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Tip: To see Abram’s analysis of Winnicott’s theories…

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In-depth analysis of Winnicott’s psychoanalytic theorization was conducted by Jan Abrams in her work The Language of Winnicott. You can access it directly by clicking here.

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Drinka, G. (2009). Before Freud: Hysteria and Hypnosis in Later Nineteenth-Century Psychiatric Cases. By Lilian R. Furst. Lewisburg, PA: Bucknell University Press, 2008, 207 pp., $43.50.. J. Amer. Psychoanal. Assn., 57(5):1274-1279.

(2009). Journal of the American Psychoanalytic Association, 57(5):1274-1279

Before Freud: Hysteria and Hypnosis in Later Nineteenth-Century Psychiatric Cases. By Lilian R. Furst. Lewisburg, PA: Bucknell University Press, 2008, 207 pp., $43.50.

Review by:
George Drinka

In this slender volume, Lilian Furst, a professor of comparative literature, presents a series of essays interspersed with the case descriptions of five late-nineteenth-century clinicians, most of whom influenced Freud. These incipient psychiatrists include the legendary French neurologist Jean-Martin Charcot, whose work fastened Freud's thinking on hysteria, and the American physician George Miller Beard, the exuberant if shallow popularizer of the idea of neurasthenia, a condition strangely seized upon by turn-of-the-century physicians throughout the Western world. Furst also selects case material from Richard von Krafft-Ebing, who first claimed sexual perversions as the domain of psychiatry; Pierre Janet, the heir of Charcot's legacy; and, most surprisingly, Arthur Schnitzler, who before launching into a celebrated career as a novelist was a doctor, the author of a paper on functional aphonia and its treatment with hypnosis.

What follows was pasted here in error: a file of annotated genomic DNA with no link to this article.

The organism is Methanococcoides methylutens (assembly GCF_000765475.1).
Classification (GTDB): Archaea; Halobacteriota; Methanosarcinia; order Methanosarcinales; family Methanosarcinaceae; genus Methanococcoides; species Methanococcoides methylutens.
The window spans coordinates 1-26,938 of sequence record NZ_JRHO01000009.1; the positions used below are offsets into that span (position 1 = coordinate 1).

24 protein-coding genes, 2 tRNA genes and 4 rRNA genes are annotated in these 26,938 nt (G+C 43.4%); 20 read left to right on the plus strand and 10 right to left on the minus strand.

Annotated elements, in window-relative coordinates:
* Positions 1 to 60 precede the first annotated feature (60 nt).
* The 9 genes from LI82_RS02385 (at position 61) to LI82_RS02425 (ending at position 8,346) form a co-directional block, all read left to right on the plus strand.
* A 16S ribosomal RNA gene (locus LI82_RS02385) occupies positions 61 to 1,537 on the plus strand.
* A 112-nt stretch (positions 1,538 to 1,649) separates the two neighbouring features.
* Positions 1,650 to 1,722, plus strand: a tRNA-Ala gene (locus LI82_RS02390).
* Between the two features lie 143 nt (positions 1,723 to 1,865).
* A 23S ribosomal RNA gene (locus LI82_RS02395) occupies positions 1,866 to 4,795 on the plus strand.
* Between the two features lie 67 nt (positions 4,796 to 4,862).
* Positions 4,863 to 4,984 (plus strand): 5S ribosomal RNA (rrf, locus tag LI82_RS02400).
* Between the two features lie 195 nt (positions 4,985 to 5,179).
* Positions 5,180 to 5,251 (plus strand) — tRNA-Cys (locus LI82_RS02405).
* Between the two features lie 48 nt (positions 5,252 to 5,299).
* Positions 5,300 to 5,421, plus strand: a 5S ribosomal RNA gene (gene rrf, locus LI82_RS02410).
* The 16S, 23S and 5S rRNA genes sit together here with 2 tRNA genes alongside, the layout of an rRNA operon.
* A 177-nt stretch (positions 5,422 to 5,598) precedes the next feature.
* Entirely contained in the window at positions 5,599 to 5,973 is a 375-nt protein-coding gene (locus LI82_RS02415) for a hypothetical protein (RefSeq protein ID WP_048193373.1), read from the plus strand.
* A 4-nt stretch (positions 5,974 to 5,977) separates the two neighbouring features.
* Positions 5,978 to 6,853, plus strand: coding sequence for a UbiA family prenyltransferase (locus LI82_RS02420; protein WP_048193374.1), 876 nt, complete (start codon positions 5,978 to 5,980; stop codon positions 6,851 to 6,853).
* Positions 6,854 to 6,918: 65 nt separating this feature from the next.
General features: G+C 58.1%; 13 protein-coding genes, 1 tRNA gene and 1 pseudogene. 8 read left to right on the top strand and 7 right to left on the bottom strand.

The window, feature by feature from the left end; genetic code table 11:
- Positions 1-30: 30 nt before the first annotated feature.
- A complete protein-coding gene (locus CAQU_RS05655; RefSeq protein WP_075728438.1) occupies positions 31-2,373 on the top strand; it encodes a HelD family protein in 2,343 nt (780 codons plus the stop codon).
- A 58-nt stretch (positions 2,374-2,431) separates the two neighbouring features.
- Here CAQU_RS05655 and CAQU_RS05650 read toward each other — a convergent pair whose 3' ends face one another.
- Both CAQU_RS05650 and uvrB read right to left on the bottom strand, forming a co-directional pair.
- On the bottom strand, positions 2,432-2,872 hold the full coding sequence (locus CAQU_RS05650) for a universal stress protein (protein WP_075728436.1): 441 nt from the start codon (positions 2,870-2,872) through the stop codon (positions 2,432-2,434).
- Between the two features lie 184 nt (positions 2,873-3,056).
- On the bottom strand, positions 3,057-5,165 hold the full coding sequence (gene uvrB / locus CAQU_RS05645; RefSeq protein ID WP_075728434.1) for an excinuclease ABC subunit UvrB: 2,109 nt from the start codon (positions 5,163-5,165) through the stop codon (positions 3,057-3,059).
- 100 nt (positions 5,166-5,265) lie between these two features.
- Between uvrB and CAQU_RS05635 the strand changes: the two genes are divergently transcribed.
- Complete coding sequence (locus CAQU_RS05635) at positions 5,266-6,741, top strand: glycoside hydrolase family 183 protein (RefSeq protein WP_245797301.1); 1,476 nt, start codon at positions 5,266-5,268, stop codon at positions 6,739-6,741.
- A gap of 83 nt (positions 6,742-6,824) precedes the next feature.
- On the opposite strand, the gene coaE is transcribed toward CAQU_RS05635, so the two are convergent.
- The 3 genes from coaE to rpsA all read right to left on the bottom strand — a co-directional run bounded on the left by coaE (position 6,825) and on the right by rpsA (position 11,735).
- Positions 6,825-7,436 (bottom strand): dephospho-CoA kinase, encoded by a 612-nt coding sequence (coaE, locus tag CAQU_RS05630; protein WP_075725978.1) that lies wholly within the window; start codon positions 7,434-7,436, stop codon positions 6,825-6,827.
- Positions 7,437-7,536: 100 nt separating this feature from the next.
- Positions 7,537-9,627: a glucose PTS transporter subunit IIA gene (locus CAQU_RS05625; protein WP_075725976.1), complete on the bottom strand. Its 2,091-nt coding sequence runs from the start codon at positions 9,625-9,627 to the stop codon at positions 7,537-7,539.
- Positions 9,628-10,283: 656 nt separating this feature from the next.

The major thematic strands that connect Furst's five essays and the case material of these physicians are the evolving dialectic of neurological disorder vs. psychological condition. Into this fabric Furst weaves the more subtle theme of the pre-Freudian difficulty with perceiving patients as human beings replete with subjective points of view, rather than as physiological organisms whose neurological systems are wracked by both vaguely described hereditary weaknesses and strong shocks delivered through their eyes and ears to their nerves.

To tease out her ideas, Furst relies on a subtle reading of the texts of these physicians.

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